Unfortunately, surgery is not necessarily the answer. Have you tried regular and max dose of anti inflammatories? Heat, Voltarin, Ensure, baby-food? Your aim is to calm the muscles down. If you’re shaking then you’ll have to work extra hard. Acupuncture, physiotherapy, sacral cranial therapy if done right should help over time.

There is no quick or easy fixes for you or the rest of us. Dentists aren’t trained to treat TMJ, neither are doctors...the specialty doesn’t really exist yet. It’s being looked on more now than ever before, but it will take years.

Start with the anti-inflammatories, in case there’s any swelling in the joint. Keep your strength up with meal supplement drinks, or baby food. If you can afford acupuncture or physiotherapy, try it. Get a heating pad or make a rice bag you can heat in the microwave.

If you have an understanding doctor, see if he’ll give you a prescription for Zanaflex. It’s an antispasmodic for your muscles. It will help you sleep. I wish I could tell you there’s a simple fix but there isn’t.  Please hang in there.


Monday, September 9, 2019

The man with a yellow scarf, and the boy in the green flannel shirt

I was running out the front door Saturday morning, and Winston (a tall, slender man in his seventies, who always wears a yellow silk scarf knotted around his neck) was sweeping the concrete outside our front entrance.  When he saw me, he said “Hi Babe!  We got another beautiful weather day, enjoy it while it lasts!”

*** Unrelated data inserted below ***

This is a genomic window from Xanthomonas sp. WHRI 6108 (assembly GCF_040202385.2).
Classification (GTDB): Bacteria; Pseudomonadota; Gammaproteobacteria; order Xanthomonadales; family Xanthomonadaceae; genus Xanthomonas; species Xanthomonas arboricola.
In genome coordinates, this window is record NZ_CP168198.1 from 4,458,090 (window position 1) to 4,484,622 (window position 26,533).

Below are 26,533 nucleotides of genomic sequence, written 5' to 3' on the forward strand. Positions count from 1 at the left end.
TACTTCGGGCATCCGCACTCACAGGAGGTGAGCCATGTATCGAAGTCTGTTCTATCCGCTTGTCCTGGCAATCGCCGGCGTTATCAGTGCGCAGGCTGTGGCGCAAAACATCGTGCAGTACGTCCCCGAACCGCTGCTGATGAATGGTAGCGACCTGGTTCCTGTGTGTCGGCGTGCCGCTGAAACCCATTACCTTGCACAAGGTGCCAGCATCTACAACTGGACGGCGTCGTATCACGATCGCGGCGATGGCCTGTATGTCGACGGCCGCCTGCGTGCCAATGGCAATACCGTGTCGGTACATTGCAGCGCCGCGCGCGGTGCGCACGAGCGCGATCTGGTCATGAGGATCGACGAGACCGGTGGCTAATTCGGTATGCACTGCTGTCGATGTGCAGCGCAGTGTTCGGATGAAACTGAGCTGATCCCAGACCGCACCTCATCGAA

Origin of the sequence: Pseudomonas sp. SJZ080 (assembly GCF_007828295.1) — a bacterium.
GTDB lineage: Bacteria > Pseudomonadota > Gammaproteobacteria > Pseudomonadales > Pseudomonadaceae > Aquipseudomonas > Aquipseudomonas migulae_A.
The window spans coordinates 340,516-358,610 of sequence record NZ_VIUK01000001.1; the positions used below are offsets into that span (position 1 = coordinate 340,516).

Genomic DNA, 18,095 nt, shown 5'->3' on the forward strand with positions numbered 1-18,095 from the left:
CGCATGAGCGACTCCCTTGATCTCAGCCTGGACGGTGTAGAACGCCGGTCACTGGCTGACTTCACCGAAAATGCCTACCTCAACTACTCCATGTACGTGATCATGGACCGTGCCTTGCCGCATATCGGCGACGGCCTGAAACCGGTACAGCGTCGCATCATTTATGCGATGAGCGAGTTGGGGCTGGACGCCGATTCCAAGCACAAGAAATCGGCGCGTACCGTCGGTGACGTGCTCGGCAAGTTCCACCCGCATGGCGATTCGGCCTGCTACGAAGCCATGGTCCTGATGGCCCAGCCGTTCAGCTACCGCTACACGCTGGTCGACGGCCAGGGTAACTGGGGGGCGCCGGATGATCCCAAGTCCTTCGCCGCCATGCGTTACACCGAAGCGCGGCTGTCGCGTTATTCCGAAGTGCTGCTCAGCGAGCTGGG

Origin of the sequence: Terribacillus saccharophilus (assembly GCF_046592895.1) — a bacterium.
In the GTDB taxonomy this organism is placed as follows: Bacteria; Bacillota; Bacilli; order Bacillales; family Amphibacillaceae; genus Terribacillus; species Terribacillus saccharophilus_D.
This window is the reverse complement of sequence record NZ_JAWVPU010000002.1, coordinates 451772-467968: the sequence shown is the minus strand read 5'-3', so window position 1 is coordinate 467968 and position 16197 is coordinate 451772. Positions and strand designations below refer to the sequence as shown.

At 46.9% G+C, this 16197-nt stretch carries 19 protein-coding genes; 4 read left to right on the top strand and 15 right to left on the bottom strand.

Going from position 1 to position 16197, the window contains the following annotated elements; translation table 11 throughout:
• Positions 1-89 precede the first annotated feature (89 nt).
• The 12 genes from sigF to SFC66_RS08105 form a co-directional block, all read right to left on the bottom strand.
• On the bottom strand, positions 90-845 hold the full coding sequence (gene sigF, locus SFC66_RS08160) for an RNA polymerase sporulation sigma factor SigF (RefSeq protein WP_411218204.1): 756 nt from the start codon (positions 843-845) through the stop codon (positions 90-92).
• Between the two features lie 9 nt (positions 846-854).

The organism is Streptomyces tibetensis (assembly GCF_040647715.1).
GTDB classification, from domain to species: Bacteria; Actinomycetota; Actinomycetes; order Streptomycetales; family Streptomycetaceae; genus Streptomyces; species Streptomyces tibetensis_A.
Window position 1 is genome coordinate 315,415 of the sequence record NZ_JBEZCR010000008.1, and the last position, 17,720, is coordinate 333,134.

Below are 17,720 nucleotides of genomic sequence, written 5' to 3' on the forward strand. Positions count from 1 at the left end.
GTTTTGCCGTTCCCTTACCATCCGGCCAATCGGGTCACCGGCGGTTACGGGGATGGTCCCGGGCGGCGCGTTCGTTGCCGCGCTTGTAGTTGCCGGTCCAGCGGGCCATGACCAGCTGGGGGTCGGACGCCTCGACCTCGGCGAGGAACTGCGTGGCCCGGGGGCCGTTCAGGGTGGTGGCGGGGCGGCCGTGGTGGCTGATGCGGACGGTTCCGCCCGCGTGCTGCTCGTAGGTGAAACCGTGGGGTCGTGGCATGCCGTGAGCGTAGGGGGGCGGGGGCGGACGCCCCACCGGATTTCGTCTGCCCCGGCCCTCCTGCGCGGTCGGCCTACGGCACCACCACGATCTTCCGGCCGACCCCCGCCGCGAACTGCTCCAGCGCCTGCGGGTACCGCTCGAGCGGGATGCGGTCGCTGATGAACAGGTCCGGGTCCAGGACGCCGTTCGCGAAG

I smiled back and said I’d see him later.

When I got to my destination (the barbershop) and Rose (my barber) asked if I had any new stories to share, I told her about Winston.  The first year I lived here, I’d see him downstairs on occasion but he’d just smile at me and nothing else.  Then one day he held the front door open for me while I was fishing out my keys, and I thanked him and introduced myself.  And the next thing I know he was calling me “Babe.”

I mean, all the time--“Hi Babe, where are you off to now?”  “It’s cold out there babe, that jacket warm enough?”  “Babe where’d you get those shoes, navy blue is my favorite color!  I have it all through my apartment!” 

Rose laughed and asked if it bothered me.  I said if I was in my twenties, it might’ve creeped me out a little.  If I was in my thirties, I’d be grossed out.  In my forties, hard to say.  But in my fifties?   Bring it on.  My sister Shawn (who became a mother a bit late in life, as her 14 year old likes to remind her) has often said Sophia keeps her young.  As for me, a 77 year old gay man (oh he’s gay alright) who refers to me as “babe” is just what the doctor ordered.